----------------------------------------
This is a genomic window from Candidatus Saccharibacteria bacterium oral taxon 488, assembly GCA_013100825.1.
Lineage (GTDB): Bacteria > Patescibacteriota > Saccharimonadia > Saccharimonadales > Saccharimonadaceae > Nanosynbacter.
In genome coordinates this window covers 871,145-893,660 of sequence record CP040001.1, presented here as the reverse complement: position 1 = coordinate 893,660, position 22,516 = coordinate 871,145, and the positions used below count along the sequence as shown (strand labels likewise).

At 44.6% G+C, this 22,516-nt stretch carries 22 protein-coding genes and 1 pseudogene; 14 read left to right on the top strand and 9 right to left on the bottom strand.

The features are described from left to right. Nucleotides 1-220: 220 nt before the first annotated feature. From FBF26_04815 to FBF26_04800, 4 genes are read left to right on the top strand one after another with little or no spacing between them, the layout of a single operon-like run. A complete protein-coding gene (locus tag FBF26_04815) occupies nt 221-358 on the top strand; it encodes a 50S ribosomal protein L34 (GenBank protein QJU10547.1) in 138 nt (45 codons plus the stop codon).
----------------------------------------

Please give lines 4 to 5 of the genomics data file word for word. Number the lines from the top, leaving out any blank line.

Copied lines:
At 44.6% G+C, this 22,516-nt stretch carries 22 protein-coding genes and 1 pseudogene; 14 read left to right on the top strand and 9 right to left on the bottom strand.

The features are described from left to right. Nucleotides 1-220: 220 nt before the first annotated feature. From FBF26_04815 to FBF26_04800, 4 genes are read left to right on the top strand one after another with little or no spacing between them, the layout of a single operon-like run. A complete protein-coding gene (locus tag FBF26_04815) occupies nt 221-358 on the top strand; it encodes a 50S ribosomal protein L34 (GenBank protein QJU10547.1) in 138 nt (45 codons plus the stop codon).